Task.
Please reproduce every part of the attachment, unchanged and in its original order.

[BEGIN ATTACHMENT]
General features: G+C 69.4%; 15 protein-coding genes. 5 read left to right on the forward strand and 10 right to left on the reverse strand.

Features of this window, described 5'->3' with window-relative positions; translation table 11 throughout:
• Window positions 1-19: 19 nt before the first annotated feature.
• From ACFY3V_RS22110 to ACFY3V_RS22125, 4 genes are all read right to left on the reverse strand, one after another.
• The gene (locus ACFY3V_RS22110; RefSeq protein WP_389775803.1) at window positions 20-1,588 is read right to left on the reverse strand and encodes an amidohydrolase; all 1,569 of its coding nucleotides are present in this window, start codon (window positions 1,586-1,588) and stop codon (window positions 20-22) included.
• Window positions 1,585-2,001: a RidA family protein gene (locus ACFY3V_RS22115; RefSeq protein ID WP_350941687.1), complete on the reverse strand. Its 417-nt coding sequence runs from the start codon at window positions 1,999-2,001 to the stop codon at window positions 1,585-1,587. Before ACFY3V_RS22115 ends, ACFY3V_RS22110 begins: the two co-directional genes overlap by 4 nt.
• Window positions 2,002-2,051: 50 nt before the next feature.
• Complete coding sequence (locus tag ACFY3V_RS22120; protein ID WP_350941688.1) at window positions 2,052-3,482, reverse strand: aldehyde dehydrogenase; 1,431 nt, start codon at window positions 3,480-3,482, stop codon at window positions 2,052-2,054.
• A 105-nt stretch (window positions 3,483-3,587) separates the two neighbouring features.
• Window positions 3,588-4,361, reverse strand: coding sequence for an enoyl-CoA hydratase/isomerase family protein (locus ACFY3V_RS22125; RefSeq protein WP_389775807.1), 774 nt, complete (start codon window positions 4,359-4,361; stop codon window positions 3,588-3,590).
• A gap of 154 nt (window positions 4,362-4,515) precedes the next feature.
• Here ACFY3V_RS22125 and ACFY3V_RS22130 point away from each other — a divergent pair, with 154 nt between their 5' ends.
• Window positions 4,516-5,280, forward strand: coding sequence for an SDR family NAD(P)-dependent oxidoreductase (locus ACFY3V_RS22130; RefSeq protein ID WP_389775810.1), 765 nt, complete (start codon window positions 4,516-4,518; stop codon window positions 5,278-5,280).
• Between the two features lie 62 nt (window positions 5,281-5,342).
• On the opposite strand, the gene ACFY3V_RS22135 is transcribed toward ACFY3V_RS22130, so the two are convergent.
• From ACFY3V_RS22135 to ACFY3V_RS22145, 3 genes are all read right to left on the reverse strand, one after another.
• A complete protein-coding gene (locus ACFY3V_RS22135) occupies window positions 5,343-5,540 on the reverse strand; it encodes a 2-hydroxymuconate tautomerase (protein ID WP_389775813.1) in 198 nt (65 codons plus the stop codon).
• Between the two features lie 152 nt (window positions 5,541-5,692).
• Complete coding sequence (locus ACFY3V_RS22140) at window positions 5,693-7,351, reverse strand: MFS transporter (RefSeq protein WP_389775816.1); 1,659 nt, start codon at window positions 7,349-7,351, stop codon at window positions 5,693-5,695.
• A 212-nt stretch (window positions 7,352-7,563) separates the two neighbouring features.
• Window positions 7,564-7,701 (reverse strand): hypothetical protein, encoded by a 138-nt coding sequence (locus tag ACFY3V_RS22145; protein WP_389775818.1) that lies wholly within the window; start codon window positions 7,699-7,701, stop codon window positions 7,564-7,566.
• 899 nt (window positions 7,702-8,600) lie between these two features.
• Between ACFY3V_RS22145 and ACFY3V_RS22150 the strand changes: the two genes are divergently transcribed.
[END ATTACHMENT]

General features: G+C 69.4%; 15 protein-coding genes. 5 read left to right on the forward strand and 10 right to left on the reverse strand.

Features of this window, described 5'->3' with window-relative positions; translation table 11 throughout:
• Window positions 1-19: 19 nt before the first annotated feature.
• From ACFY3V_RS22110 to ACFY3V_RS22125, 4 genes are all read right to left on the reverse strand, one after another.
• The gene (locus ACFY3V_RS22110; RefSeq protein WP_389775803.1) at window positions 20-1,588 is read right to left on the reverse strand and encodes an amidohydrolase; all 1,569 of its coding nucleotides are present in this window, start codon (window positions 1,586-1,588) and stop codon (window positions 20-22) included.
• Window positions 1,585-2,001: a RidA family protein gene (locus ACFY3V_RS22115; RefSeq protein ID WP_350941687.1), complete on the reverse strand. Its 417-nt coding sequence runs from the start codon at window positions 1,999-2,001 to the stop codon at window positions 1,585-1,587. Before ACFY3V_RS22115 ends, ACFY3V_RS22110 begins: the two co-directional genes overlap by 4 nt.
• Window positions 2,002-2,051: 50 nt before the next feature.
• Complete coding sequence (locus tag ACFY3V_RS22120; protein ID WP_350941688.1) at window positions 2,052-3,482, reverse strand: aldehyde dehydrogenase; 1,431 nt, start codon at window positions 3,480-3,482, stop codon at window positions 2,052-2,054.
• A 105-nt stretch (window positions 3,483-3,587) separates the two neighbouring features.
• Window positions 3,588-4,361, reverse strand: coding sequence for an enoyl-CoA hydratase/isomerase family protein (locus ACFY3V_RS22125; RefSeq protein WP_389775807.1), 774 nt, complete (start codon window positions 4,359-4,361; stop codon window positions 3,588-3,590).
• A gap of 154 nt (window positions 4,362-4,515) precedes the next feature.
• Here ACFY3V_RS22125 and ACFY3V_RS22130 point away from each other — a divergent pair, with 154 nt between their 5' ends.
• Window positions 4,516-5,280, forward strand: coding sequence for an SDR family NAD(P)-dependent oxidoreductase (locus ACFY3V_RS22130; RefSeq protein ID WP_389775810.1), 765 nt, complete (start codon window positions 4,516-4,518; stop codon window positions 5,278-5,280).
• Between the two features lie 62 nt (window positions 5,281-5,342).
• On the opposite strand, the gene ACFY3V_RS22135 is transcribed toward ACFY3V_RS22130, so the two are convergent.
• From ACFY3V_RS22135 to ACFY3V_RS22145, 3 genes are all read right to left on the reverse strand, one after another.
• A complete protein-coding gene (locus ACFY3V_RS22135) occupies window positions 5,343-5,540 on the reverse strand; it encodes a 2-hydroxymuconate tautomerase (protein ID WP_389775813.1) in 198 nt (65 codons plus the stop codon).
• Between the two features lie 152 nt (window positions 5,541-5,692).
• Complete coding sequence (locus ACFY3V_RS22140) at window positions 5,693-7,351, reverse strand: MFS transporter (RefSeq protein WP_389775816.1); 1,659 nt, start codon at window positions 7,349-7,351, stop codon at window positions 5,693-5,695.
• A 212-nt stretch (window positions 7,352-7,563) separates the two neighbouring features.
• Window positions 7,564-7,701 (reverse strand): hypothetical protein, encoded by a 138-nt coding sequence (locus tag ACFY3V_RS22145; protein WP_389775818.1) that lies wholly within the window; start codon window positions 7,699-7,701, stop codon window positions 7,564-7,566.
• 899 nt (window positions 7,702-8,600) lie between these two features.
• Between ACFY3V_RS22145 and ACFY3V_RS22150 the strand changes: the two genes are divergently transcribed.